Alex Dickerson could be the perfect example of the old saying that “baseball is a game of adjustments.” The Indiana University product has proven in his first two full years in the minor leagues that it is not how you start, but rather how you finish. If you give Dickerson time to get comfortable in the league and learn how the pitchers are attacking him, he has proven time and again he can make the necessary adjustments and stay mentally tough throughout the grind of the minor league schedule.
In both 2012 and 2013, Dickerson got off to an awful start in April. In April 2012 in high-A Bradenton, Dickerson hit for a slash line of .256/.319/.349 with 2 home runs in 86 at-bats. April 2013 was even worse for Dickerson in AA Altoona as he hit .185/.241/.346 with 2 home runs in 81 at-bats.
“I just needed the time to make the adjustments,” Dickerson said about his slow starts in 2012 and 2013. “You don’t want to start out batting .190 for two months, it is what is. I got here (to Altoona) and my swing never felt right. I knew it was just a matter of time before it clicked. Averages are where they are for a reason, they’re averages. Sometimes it’s going to get really bad for a long time, sometimes it’s really good for a long time. You would like to keep it as consistent as possible but sometimes it just doesn’t work out like that.”
What is so ironic about Dickerson’s numbers is that he starts off with a bad month of April, an improved month of May, a good June, an amazing July, and a drop in August/September. Not for just one season; both 2012 and 2013 have played out that way. Here is a look at how Dickerson’s June and July stats have mirrored each other the last two years:
June 2012 (A+) .316/.369/.537, 4 HR, 95 at-bats
June 2013 (AA) .300/.350/.567, 5 HR, 90 at-bats
July 2012 (A+) .318/.379/.545, 4 HR, 110 at-bats
July 2013 (AA) .413/.440/.683, 6 HR, 104 at-bats
“Just a little bit of everything, getting used to the league,” Dickerson said about the improvements in June and July. “You start to get a feel for where people are going to pitch you, how they are going to pitch to you. A big portion of it was figuring out my swing, where it needed to be in order to make those adjustments. Once you get that down, now you can worry about what they are doing and make reactions based on that.”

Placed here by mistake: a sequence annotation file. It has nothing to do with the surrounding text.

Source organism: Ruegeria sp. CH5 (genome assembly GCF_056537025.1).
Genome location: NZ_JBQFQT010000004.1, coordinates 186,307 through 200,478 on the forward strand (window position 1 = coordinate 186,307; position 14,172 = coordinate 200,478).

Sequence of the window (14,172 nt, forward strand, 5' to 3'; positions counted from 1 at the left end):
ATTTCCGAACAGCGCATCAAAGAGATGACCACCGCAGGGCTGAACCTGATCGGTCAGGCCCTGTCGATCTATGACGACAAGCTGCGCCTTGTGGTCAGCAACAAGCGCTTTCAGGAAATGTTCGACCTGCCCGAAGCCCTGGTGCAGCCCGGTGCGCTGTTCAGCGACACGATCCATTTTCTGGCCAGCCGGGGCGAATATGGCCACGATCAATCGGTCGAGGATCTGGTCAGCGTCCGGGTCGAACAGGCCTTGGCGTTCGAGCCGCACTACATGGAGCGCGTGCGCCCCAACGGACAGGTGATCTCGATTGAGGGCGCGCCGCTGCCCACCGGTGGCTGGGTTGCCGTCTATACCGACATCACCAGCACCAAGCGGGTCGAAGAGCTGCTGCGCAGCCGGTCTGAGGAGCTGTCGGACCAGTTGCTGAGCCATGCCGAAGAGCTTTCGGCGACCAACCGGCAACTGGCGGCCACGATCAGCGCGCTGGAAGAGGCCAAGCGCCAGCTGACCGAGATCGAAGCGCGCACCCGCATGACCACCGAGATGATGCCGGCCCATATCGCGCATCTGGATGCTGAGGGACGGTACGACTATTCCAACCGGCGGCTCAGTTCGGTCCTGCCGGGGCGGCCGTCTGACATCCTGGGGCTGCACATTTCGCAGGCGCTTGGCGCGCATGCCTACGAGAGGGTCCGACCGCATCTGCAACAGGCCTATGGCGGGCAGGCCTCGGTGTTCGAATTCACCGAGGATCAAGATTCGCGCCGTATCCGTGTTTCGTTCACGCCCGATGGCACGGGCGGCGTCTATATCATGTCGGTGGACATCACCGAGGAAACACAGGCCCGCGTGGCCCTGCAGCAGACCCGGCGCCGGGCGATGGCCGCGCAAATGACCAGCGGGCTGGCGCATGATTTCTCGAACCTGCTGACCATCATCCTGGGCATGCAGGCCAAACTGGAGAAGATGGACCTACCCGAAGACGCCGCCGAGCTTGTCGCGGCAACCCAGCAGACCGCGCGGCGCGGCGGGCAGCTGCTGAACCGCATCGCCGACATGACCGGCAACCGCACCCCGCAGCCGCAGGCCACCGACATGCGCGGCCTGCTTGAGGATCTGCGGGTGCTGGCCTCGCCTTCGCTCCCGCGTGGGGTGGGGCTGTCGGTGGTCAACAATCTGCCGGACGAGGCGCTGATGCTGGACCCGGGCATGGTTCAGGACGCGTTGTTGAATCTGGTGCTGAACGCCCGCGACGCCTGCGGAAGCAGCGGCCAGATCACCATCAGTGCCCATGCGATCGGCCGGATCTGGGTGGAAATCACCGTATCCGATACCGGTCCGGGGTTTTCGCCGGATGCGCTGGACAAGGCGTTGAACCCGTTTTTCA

“Experience,” Altoona Curve manager Carlos Garcia said about Dickerson’s success in June and July. “He started cold in the Florida State League (in 2012). As the season progressed he believed that he could hit and he put a good season together down there. This year is no different. Just different league, different pitching. He started getting comfortable, making adjustments at the plate. He believed that he would be able to put good numbers up if he gave quality at-bats every night and things came together for him.”
No Platoon Needed
Pittsburgh Pirate fans know all about platoons, with Gaby Sanchez playing first base instead of Garrett Jones when facing a left-handed pitcher. Also, Josh Harrison and Jordy Mercer getting recent spot starts at second base for Neil Walker. Being able to hit left-handed pitching as a left-handed batter is a special skill coveted by general managers. That could be one less roster spot for a guy that specializes in hitting left-handed pitching, which only accounted for 29% of the plate appearances in the major leagues this year. Hitters that are neutral against both left and right handed pitching is desired. Count Dickerson as one of those hitters.
Throughout Dickerson’s career, the left-handed hitter has always handled left-handed pitching very well, even hitting for a higher batting average. The power numbers are down versus southpaws, but Dickerson has proven he can hold his own with the limited same size against left-handers. Below are Dickerson’s numbers against left and right-handed pitching as a professional.
2011 vs LHP .333/.372/.564, 1 HR, 39 at-bats
2011 vs RHP .306/.400/.468, 2 HR, 111 at-bats
2012 vs LHP .310/.368/.437, 4 HR, 174 at-bats
2012 vs RHP .287/.344/.459, 9 HR, 314 at-bats
2013 vs LHP .298/.346/.404, 0 HR, 141 at-bats
2013 vs RHP .284/.333/.535, 17 HR, 310 at-bats
In 2013, his power numbers were down versus LHP, but a .751 OPS is pretty good. You could pick and choose what left-handers would be a good matchup for Dickerson to be in the lineup, giving him a rest versus a lefty that has a certain repertoire that could dominate him. Still, it’s not automatic that Dickerson would not be in the lineup against a lefty like it has been for Jones in 2013.
“I’ve always had a higher average lefty on lefty,” Dickerson said. “I actually switched-hit as a freshman in high school and figured I didn’t have to do it anymore because my average was always higher. I don’t have as many home runs and I’ll have more K’s. I just think they are easier to predict at every level. They’re going to give you that slider low and away. I know how to stay on that pitch so I can give myself a chance. Lefties, they still sit out there (outside) for the most part.”
Adjustment to AA
Some evaluators and scouts say the biggest jump a baseball player makes is from playing any level of A-ball to double-A. Better command of pitches, better “stuff” from the pitchers, more patience at the plate, ability to hit pitchers’ mistakes, and more tools across the board. All of the above skills make AA a proving ground for prospects in any organization.